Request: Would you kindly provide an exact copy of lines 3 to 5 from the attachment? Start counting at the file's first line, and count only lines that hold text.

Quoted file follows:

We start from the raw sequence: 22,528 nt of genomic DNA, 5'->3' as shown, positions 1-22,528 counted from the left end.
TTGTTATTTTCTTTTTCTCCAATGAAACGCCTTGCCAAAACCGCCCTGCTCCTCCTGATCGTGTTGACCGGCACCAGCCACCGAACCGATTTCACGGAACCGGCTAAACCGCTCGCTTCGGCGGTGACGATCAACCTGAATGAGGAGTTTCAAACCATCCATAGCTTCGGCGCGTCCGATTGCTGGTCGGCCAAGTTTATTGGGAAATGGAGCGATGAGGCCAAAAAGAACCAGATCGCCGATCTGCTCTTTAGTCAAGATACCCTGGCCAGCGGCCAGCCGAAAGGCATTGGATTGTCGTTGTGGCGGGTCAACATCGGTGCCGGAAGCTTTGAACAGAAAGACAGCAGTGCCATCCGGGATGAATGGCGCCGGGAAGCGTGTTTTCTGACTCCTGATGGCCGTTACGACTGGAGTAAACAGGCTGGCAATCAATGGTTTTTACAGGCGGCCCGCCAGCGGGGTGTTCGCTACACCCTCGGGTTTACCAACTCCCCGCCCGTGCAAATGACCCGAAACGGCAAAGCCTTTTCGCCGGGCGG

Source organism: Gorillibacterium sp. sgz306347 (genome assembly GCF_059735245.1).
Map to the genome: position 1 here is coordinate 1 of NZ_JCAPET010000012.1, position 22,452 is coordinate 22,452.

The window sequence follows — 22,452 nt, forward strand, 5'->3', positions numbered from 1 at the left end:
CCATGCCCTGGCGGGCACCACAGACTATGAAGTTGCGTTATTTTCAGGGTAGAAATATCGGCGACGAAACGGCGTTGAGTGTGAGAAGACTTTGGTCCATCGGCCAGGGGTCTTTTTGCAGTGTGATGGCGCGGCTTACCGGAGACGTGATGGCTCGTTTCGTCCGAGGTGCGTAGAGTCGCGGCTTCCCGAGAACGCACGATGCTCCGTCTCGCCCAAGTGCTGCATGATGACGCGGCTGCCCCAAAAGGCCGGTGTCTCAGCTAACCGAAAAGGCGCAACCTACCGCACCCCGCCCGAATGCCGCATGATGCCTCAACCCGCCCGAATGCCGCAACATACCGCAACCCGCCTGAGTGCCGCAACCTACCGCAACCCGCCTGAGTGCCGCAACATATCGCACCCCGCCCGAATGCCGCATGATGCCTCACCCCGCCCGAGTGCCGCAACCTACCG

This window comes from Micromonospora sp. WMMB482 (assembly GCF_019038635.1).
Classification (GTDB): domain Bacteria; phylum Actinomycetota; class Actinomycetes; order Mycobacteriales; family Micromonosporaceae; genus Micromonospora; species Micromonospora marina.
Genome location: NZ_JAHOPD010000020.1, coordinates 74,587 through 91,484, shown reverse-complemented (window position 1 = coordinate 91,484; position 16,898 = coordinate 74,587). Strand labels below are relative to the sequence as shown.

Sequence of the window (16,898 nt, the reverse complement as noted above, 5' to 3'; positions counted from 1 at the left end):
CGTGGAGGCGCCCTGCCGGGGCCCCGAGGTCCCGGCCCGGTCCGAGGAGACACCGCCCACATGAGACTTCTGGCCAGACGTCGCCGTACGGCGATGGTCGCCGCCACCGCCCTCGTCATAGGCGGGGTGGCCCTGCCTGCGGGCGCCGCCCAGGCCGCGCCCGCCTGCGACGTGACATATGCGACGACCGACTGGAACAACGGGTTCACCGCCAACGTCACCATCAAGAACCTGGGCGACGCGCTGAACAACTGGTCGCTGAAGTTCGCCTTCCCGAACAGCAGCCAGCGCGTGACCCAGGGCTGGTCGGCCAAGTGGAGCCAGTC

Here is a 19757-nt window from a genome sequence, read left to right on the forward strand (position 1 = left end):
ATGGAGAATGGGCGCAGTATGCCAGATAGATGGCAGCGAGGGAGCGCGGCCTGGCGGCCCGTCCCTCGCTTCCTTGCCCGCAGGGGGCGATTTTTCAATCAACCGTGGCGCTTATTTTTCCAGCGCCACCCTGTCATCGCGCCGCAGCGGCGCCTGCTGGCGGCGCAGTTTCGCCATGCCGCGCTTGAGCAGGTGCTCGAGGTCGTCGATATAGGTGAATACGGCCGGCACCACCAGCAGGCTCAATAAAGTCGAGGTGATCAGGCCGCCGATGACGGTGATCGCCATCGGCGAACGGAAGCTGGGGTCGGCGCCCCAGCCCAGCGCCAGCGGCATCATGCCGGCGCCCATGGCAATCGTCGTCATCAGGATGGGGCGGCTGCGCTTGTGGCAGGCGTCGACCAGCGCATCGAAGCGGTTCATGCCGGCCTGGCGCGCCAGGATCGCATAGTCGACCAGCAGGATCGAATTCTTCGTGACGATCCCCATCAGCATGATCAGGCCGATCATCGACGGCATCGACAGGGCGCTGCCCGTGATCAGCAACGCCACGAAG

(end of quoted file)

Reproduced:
Source organism: Gorillibacterium sp. sgz306347 (genome assembly GCF_059735245.1).
Map to the genome: position 1 here is coordinate 1 of NZ_JCAPET010000012.1, position 22,452 is coordinate 22,452.

The window sequence follows — 22,452 nt, forward strand, 5'->3', positions numbered from 1 at the left end: